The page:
Millennia and Electrodyne 500 Series Modules Review

Nov 1, 2011 9:00 AM, By Kevin Becka



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Millennia Media’s HV-35 preamp offers a DC-coupled Ribbon mode that boosts gain by +10 dB and kills phantom power.

Millennia Media’s HV-35 preamp offers a DC-coupled Ribbon mode that boosts gain by +10 dB and kills phantom power.

I’ve been fortunate to have used and reviewed a lot of Millennia products over the years, including the STT-1 Twin Topology recording channel, the TD-1 half-rack recording channel, the HV3R 8-channel remote-control preamps and now the HV-35 ($799). Millennia is new to the 500 Series game, though now offering both the preamp tested here and an 8-channel converter. While I try not to gush in a review, anything I’ve used from this company has spoiled me, and the HV-35 is no exception. The company gets it right or it doesn’t release it. On the downside, one of the units was damaged in shipping, making the rotary volume control work differently and not as smoothly as the other. But this was never reflected in the audio path and I quickly got over it.

The HV-35 offers a continuously variable gain control, DI input, highpass filter at -3dB per/octave starting at 80 Hz, a DC-coupled ribbon mic +10dB gain boost that disables phantom power, +48V phantom power, polarity flip and a -15dB pad. There are two LEDs: one marking signal present (green) and the other clipping (red). All other buttons are LED lit in various colors for quick confidence.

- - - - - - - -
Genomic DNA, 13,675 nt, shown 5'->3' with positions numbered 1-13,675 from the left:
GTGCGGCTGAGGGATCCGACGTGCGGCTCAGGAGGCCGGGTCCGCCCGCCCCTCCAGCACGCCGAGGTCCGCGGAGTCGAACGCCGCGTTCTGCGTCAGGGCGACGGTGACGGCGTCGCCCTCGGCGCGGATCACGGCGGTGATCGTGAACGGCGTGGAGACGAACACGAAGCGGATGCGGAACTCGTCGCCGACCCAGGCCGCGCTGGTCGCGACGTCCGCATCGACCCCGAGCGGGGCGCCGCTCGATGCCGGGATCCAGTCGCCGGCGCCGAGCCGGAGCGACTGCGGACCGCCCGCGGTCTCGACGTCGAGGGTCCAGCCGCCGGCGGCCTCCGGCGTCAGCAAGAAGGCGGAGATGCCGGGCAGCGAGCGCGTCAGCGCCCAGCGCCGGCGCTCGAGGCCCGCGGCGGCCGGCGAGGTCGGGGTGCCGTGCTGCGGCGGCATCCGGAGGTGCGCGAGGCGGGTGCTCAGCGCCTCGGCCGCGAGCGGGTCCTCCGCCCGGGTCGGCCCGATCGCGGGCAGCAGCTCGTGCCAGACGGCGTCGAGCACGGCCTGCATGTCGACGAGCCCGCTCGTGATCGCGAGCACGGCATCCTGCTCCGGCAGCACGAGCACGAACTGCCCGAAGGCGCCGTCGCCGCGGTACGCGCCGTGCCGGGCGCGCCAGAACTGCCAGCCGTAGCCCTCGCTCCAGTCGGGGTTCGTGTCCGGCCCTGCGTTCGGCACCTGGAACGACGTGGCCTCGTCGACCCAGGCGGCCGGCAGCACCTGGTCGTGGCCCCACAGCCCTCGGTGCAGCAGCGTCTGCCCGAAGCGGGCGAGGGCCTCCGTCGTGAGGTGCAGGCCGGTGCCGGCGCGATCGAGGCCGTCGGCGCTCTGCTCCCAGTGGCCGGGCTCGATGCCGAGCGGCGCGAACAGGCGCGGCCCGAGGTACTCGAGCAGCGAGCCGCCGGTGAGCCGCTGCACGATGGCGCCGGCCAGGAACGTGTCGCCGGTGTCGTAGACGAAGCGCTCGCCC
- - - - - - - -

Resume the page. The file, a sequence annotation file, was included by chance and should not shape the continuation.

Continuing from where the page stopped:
When I have a variety of preamps from which to choose, including Millennia products, I always save the latter for critical applications where clarity and low noise are a must. Because I had two units, my first test was to gas a pair of Blue Bottle mics over a drum kit. Not only are the mics fantastic, being the early versions with the chicken-head knobs on the power supplies, but the HV-35s got out of the way, providing transparent gain, making the kit sound—for lack of a better phrase—like a drum kit. No wash on cymbal hits, clean transient strikes of the cymbals and a fantastic true stereo picture of the drums. You gotta love that.

On another session, I used the HV-35 to power an sE Electronics Voodoo VR1 mic recording a tenor saxophone with great results. The Voodoo ignores the annoying part of a closely miked horn, rounding out the tone. Once again, the HV-35 gave me plenty of clean gain and confidence when I kicked in the Ribbon Mic boost button. I can’t tell you how reassuring a feature like that is in the heat of a session where you’re using a lot of outboard gear, changing settings, pulling cables, patches and troubleshooting. Being able to look over at your rack and see that glowing red light and knowing there’s no way phantom power can be on is like hot chicken soup on a cold day—love it.

Kevin Becka is Mix’s technical editor.

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